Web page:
GeriGündem U.S. House approves and sends Bush $700 bln financial rescue plan
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U.S. House approves and sends Bush $700 bln financial rescue plan

U.S. House approves and sends Bush $700 bln financial rescue plan
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The U.S. House of Representatives approved a $700 billion bailout package for U.S. banks, under pressure from all sides, as the effort to head off a spreading financial crisis hung in the balance. Bush said the bill represents "a decisive action" to ease the credit crunch. (UPDATED)

The House approved the financial rescue plan by a vote of 263-171, sending the measure to U.S. President George W. Bush and concluding two weeks of legislative haggling in Congress that had roiled and captivated global markets.

In new signs of the spreading crisis, California said it was running out of money, France said the world stood on the "edge of an abyss" and European leaders were divided over their own response to the global crisis.
Fed Chairman Ben Bernanke said they would do all they can to combat the crisis.

The House had shocked world markets on Monday by rejecting a previous draft. With elections on Nov. 4, lawmakers from both parties were wary of voter backlash in asking taxpayers to pay for Wall Street's mistakes.
On Friday, speaker after speaker from both parties said rejecting the bailout could have devastating consequences for an already slowing U.S. economy, arguing the bill was as important for small businesses, homeowners, students and pensioners as it was for the financial sector.
Congressional leaders had worked together to win over more Republican and Democratic votes amid signs that businesses are already being hurt by a failure to procure credit, triggered by the U.S. subprime mortgage crisis.
"While the focus has been on the Dow Jones and Wall Street, we are addressing the real pain felt by Mr. and Mrs. Jones on Main Street," said House Speaker Nancy Pelosi, a California Democrat.
Said House Republican leader John Boehner: "We have to act, and if we do not this crisis is likely to worsen and put us into an economic slump like many of us have never seen."
Rahm Emanuel, a senior member of the House Democratic leadership spoke out in support the bill from the House floor.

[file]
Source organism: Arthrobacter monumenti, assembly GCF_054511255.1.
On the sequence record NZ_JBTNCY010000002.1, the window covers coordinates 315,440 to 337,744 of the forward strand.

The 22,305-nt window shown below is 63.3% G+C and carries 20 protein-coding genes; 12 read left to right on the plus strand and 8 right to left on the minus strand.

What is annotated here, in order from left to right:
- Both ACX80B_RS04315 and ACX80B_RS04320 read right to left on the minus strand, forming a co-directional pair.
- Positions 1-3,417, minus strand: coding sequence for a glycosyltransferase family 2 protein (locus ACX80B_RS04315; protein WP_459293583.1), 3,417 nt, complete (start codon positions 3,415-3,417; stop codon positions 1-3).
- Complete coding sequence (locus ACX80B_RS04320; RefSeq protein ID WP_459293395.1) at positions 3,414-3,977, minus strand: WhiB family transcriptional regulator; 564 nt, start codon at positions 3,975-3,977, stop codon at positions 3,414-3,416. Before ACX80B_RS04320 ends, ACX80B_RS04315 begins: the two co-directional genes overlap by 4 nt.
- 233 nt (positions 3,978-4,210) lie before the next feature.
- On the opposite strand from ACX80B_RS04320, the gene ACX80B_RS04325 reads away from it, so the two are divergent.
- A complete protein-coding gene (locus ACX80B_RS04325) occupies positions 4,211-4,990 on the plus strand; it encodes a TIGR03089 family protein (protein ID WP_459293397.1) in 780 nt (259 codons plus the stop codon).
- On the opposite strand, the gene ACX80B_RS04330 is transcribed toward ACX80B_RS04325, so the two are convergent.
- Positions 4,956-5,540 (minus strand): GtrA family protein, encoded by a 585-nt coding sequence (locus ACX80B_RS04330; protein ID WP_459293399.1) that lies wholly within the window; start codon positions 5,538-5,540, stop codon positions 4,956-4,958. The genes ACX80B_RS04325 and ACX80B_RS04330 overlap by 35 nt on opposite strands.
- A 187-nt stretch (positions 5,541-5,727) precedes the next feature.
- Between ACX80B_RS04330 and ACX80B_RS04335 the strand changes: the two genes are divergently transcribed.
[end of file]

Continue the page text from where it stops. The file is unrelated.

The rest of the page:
"This is only the first step. While we address the balance sheets of banks, the next step must now address the checkbooks for middle class families and the struggles that they face," he said.
The Senate passed a revised version of the bailout package 74-25 on Wednesday, including sweeteners on extending bank deposit insurance and expired tax breaks in order to get more Republicans behind the legislation.
Bush said the bill was a "decisive action to ease credit crisis" that threaten the U.S. economy and the U.S. administration’s intervention was clearly necessary.

"We have acted boldly to help prevent the crisis on Wall Street from becoming a crisis in communities across our country," Bush told reporters after the voting.
It would take some time for this legislation to have its full impact on the economy, adding the economy continues to face serious challenges, said Bush who waged an aggressive campaign to secure passage of a plan to pump up to 700-billion-dollars to save troubled U.S. banks ease a credit crunch.

The bill would allow the U.S. Treasury to buy toxic debt from U.S. banks, which many economists said is needed to head off the worst financial crisis since the Great Depression.
The amended version of the plan is laced with $150 billion in tax breaks to coax reluctant lawmakers from both the Democratic and the Republican parties to get on board.
The bailout gives the U.S. Treasury power to buy up toxic mortgage debt which has been choking the financial industry and would create a 700-billion-dollar federal program to buy bad assets from banks and other financial firms.
The Senate raised the ceiling on federal insurance for bank deposits from $100,000 to $250,000, and added up to $150 billion in tax break extensions for middle class families and business.
They also retained limits on "golden parachute" severance payments to disgraced Wall Street executives.
U.S. stocks rose on hopes for the bailout plan and the deal to buy Wachovia. Wells Fargo, one of the strongest U.S. banks, said it didn't need the government help that Citigroup Inc required in an earlier effort to rescue Wachovia.
The Dow Jones industrial index and S&P 500 index had jumped more than 1 percent after the voting in the House.
The dollar continued to rally against the euro and European stocks rose about 3 percent.
A collapse in the U.S. housing market and resulting bad mortgages have shattered confidence in the financial sector, with banks across the United States and Europe needing support from governments or outside investors this week.
Interbank lending and credit to businesses and private individuals has all but seized up. Central banks have injected billions of dollars to maintain some flow of funds.


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